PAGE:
Discovery of virus in lemur could shed light on AIDS

The tiny gray mouse lemur is found only in Madagascar.

The genome of a squirrel-sized, saucer-eyed lemur from Madagascar may help scientists understand how HIV-like viruses coevolved with primates, according to research published online Dec. 1 in the Proceedings of the National Academy of Sciences. The findings could provide insight into why non-human primates don't get AIDS and lead to treatments for humans.

Scientists have long believed that lentiviruses—the family of viruses that includes HIV—started infecting primates within the past million years. In fact, said Rob Gifford, PhD, former postdoctoral researcher in infectious diseases and the study's lead author, lentiviruses may have existed in ancestral primates as long as 85 million years ago.

A type of retrovirus, lentiviruses replicate by inserting their RNA into a cell's DNA. Some retroviruses infect cells that mature into sperm or eggs, incorporating viral DNA into the host's genome. No one knew lentiviruses could be inherited this way until last year, when Gifford discovered Rabbit Endogenous Lentivirus type K among the DNA of the European rabbit. "It allows us to put a timeline on the evolution of primate lentiviruses," said Robert Shafer, MD, associate professor of infectious diseases and geographic medicine and the paper's senior author.

Gifford began computer-based screening of the DNA of 21 primates. He searched the genome sequencing of each species for strings of nucleotides that matched the modern lentivirus genome and found one lurking in the DNA of the tiny gray mouse lemur.

Ancestors of this lemur colonized Madagascar about 75 million years ago, and since then, lemurs and their lentivirus-carrying cousins on the African mainland have been evolving separately. The last of the land bridges between Madagascar and Africa disappeared 14 million years ago, suggesting that lentiviruses are likely at least that old. Four hundred kilometers of ocean divide the two branches of primates, limiting the opportunities to swap germs.

Estimates of the age of this lentivirus, called pSIVgml, go as far back as 85 million years, when the primate family that includes lemurs split from the evolutionary branch that yielded monkeys, apes and humans. "Lentiviruses could be very ancient indeed," Gifford said.

Gifford remains cautious about overestimating the virus's age, warning that the virus could have been spread within the last 14 million years by something that could cross the ocean, such as a bat. But Shafer said that sort of cross-species transmission is unlikely, becauce the leap from primate to bat and back would be difficult for a lentivirus to make.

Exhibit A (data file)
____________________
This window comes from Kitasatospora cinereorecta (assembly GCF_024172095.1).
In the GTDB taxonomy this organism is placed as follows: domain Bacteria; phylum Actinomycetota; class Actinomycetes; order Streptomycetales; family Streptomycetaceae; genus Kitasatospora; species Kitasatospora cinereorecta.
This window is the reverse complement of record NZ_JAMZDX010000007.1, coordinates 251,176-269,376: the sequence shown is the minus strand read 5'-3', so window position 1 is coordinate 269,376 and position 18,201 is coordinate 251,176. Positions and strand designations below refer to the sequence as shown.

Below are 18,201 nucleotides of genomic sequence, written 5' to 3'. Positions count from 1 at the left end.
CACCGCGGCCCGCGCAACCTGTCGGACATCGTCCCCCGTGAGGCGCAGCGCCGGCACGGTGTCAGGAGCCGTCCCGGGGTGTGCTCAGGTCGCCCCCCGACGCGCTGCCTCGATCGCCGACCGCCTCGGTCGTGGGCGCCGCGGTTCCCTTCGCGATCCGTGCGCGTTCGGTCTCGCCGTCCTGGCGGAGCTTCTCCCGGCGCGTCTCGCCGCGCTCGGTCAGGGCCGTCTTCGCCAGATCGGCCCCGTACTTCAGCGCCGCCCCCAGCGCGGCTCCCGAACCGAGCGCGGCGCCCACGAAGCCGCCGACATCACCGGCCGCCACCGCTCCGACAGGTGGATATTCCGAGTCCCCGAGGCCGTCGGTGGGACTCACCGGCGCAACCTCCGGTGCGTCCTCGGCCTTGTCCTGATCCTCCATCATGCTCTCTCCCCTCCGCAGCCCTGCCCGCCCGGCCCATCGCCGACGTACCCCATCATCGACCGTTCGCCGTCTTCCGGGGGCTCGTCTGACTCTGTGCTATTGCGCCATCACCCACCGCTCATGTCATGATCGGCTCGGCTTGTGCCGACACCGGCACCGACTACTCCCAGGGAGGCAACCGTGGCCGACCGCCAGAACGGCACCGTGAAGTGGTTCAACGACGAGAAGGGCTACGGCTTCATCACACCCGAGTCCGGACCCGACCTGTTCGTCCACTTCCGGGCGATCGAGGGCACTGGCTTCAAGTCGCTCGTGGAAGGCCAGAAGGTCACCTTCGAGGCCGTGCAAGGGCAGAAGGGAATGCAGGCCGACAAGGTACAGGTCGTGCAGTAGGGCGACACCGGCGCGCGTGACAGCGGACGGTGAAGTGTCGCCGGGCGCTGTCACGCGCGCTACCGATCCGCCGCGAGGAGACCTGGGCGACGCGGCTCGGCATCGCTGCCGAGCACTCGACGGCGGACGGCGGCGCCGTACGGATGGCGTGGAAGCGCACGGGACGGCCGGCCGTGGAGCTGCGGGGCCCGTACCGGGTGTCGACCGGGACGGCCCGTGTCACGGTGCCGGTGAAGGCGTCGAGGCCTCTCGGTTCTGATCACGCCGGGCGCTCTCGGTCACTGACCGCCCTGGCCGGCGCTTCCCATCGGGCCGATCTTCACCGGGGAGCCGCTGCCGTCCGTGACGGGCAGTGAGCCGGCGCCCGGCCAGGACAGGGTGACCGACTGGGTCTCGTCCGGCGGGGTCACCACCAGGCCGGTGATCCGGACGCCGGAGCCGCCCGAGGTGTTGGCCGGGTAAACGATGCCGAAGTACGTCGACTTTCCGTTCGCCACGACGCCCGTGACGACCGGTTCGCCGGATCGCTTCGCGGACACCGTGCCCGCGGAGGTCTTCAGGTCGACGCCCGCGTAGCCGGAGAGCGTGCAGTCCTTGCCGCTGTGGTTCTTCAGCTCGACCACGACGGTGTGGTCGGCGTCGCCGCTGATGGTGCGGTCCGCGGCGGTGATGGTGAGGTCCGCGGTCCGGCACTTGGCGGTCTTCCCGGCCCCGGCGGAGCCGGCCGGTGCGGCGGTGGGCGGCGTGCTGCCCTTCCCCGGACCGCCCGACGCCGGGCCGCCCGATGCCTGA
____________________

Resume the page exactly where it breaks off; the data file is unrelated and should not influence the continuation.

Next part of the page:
Gifford's find suggests lentiviruses could be discovered elsewhere, perhaps in Asian and New World monkeys. "As far as we're aware, nobody's really looked that hard," he said. He is one of the few researchers using genome databases to search for retroviruses.

Finding widespread lentivirus-primate interaction might open doors for HIV/AIDS research. Primates infected with the simian version of HIV are protected from developing AIDS by several genes which code for proteins in the immune system that slow or block retroviral reproduction. Previous research suggests these genes evolved in response to millions of years of retrovirus infection.

Until now, scientists thought lentiviruses were too young to have participated in this evolutionary back-and-forth. But if Gifford and his colleagues find more evidence that lentiviruses and primates have been in each other's genetic business for many millions of years, they could turn that assumption on its head. New insights about the evolution of ancient innate immune defenses against retroviruses could lead to HIV treatments or vaccines.

The research "raises interesting questions about how mammals have dealt with these types of viruses over a minimum of 14 million years, what kind of defenses they have developed, and why some mammal species have lost these viruses," said Beatrice Hahn, PhD, a professor at the University of Alabama-Birmingham who studies human retroviruses. She hopes to see more research on lentiviruses in mammal genomes. "This is molecular archaeology," she said. "There may be a lot of gold in these sequences that hasn't been mined yet."

Gifford and Shafer conducted this study with researchers from the Imperial College of London and the Institute for Emergent Infections at the James Martin 21st Century School at Oxford. Funding was provided by the National Institute of Allergy and Infectious Diseases and the James Martin 21st Century School.

Stephanie Pappas is an intern in the medical school's Office of Communication & Public Affairs.